Urzila Carlson is far from a losing. The first woman to perform a full run at Melbourne’s Town Hall, a Netflix stand-up special, regular roles in Australian comedy series.
Set to alight Sydney’s Opera House this June, Urzila’s new show Loser is far from biographical. Instead, the national tour focuses on the real losers in life. The low-lives who cut in front of you in traffic, or don’t say thank you when you open a door for them.
Ahead of her national takeover, Will sat down to interview the South African born Kiwi about losers, storytelling and the wave of success Urzila is riding.
You are riding a wave of comedic success, so why have you decided to call your show Loser?
There is so much bullying. The word loser is inherently negative. When you lose your keys you say “oh I am a loser”. But when you lose weight it is always a positive. Even that show The Biggest Loser is about fat people. I think we should move the spotlight and focus on the true losers. Like the ones who don’t say thank you, or push into traffic. We need to focus on them and not on fat people.
In terms of comedy are you a specific type of performer?
I’m a storyteller. I love telling observational stuff. I find that the things that people can relate to. The stuff that happens to all of us is the most engaging.
You are a South-African New Zealander, why are you making the voyage back to Australia?
The coffee is pretty good. I like the people are nice. The weather reminds me of home. And the dollar is stronger than ours which is always good too.
You are collaborating with Netflix with your own series and appearing in their Just For Laughs Series. Are you finding that you are able to maintain your comedic authenticity?
Yeah because with Netflix they don’t give any input into our material. They say write half an hour and then perform that half an hour. I was in on the edit from start to finish. I would say to them cut from there to there. I was impressed with that because I have had less freedom with regional television. But I think that is part of their success. They keep the creative integrity of the artist.
You say that you classify yourself as a storyteller. What story did you want to tell on such a large platform?
I always say to people who come to my stand up shows that my goal is firstly, is it funny and will it make people feel better when they leave the show. Those are the things that make people laugh from start to finish. So, when I write a show, occasionally there will be a message in it but you aren’t going to learn anything new. You are going to come in for an hour and forget about your problems. Have a wine. Have a relax. Laugh your tits off.
Is that the type of comedy you enjoy watching?
Yes. If I want to have a serious discussion I’ll head to my therapist.
What has been your biggest loss in comedy?
I have been really blessed. I haven’t had a lot of hits or knocks. You’re only as good as your last gig. So, as long as you keep getting up and keep gigging. It’s the same as any other industry. If you work hard it will pay off.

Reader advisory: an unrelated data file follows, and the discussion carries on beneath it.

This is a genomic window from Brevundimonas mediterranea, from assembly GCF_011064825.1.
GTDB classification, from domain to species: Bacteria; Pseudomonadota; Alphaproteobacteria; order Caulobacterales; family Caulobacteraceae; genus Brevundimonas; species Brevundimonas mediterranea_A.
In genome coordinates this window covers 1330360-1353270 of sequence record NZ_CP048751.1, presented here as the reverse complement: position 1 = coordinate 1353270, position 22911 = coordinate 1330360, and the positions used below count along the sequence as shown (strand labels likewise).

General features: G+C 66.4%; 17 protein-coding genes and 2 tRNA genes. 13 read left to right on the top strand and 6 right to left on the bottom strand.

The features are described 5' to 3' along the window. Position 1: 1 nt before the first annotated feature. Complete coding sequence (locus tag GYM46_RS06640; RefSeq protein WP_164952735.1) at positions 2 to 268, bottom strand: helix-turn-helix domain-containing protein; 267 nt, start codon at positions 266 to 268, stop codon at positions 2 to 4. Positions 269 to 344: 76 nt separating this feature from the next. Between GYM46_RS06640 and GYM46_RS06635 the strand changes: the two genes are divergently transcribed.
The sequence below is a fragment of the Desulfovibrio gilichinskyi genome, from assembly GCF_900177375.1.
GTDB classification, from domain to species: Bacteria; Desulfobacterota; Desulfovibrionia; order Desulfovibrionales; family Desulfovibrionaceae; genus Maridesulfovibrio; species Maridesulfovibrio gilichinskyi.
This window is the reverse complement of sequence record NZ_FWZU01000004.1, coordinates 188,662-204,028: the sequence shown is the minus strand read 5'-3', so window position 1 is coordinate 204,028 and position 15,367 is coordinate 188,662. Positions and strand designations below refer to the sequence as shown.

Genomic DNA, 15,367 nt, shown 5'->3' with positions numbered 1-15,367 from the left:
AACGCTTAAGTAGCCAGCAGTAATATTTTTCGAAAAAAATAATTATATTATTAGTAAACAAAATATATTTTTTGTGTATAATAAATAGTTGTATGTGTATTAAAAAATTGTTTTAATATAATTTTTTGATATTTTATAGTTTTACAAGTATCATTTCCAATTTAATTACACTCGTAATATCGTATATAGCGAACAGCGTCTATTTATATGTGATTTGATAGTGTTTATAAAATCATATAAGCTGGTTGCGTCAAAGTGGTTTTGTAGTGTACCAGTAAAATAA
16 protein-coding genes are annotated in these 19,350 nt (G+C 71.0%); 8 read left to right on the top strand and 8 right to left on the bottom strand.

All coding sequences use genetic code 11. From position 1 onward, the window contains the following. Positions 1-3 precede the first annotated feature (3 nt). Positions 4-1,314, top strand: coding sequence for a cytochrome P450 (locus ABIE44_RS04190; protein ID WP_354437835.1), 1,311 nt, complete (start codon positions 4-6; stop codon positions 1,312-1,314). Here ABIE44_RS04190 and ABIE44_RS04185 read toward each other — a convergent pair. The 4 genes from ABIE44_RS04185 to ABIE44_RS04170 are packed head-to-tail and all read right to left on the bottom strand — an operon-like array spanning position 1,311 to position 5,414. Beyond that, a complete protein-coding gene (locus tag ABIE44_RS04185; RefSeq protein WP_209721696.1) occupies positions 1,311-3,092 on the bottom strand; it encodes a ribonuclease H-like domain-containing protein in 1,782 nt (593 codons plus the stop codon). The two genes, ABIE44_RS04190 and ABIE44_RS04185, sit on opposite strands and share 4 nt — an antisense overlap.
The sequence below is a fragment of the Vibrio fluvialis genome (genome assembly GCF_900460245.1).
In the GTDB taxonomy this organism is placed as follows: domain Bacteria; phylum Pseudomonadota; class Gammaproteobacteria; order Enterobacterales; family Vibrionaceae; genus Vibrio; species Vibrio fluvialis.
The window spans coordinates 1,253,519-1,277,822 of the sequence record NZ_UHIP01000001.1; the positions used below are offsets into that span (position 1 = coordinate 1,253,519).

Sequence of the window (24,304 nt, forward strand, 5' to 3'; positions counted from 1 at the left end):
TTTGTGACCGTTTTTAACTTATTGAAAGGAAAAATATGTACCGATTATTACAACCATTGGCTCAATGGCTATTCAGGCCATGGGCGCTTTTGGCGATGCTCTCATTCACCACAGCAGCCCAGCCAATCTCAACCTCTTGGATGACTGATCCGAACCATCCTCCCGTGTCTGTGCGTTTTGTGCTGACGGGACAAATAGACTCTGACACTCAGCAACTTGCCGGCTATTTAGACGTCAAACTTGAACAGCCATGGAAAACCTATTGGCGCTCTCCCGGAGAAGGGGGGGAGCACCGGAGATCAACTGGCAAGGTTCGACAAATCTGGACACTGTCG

What did you learn from performing alongside such well-known performers? Did you have any moments of epic fangirling?
I have had heaps of those moments of epic fangirling. I have opened for Alan Carr and he is one of my favourite comics. The big thing that I have taken from working with any big comedian is taht all of those people work really hard. At the end of the day there is only so much luck in any industry. You cannot succeed if you are not ready.
Are you ready to make the next step into something else creatively or happy doing what you are doing?
I don’t know what the next step is, and I am in the mindset of trying to take on most of the opportunities that come my way. I am always keeping my eyes open.
I have to ask, you are a regular on one of Australia’s biggest shows HYBPA. Has this show helped you establish an audience? Why do you think the show is such a success?
Anything on television is a great platform is great for comedians. Making good use of any type of exposure is the key. HYBPA gives you the freedom to learn and they let you explore everything. They don’t destroy what you say and over edit it. They let our creativity flow. They are such a great crew and everyone has been friends for years. So, when you get in there, you are entering a circumstance of friends not just a group of friends.
Is that how you try and treat your audience in a live show?
100 per cent. Every show I try to treat as a conversation. It’s like I am at a BBQ and we are standing around and having a yarn. But at this BBQ I don’t give them a chance to speak. So, it’s exactly like a BBQ at my house.
Speaking to a student audience, do you have any advice on how to break into demanding and creative industry?
If there is one thing I always say to people who are starting out it’s don’t be an arsehole. Normal stuff applies of course, like get enough stage time as you can. But once you start do not be an arsehole. You cannot believe how quickly people can turn. The get to a point where they think they are too good. Remember what you mumma taught you.
Ursula Carlson is touring nationally and hits Sydney in June. Get tickets HERE.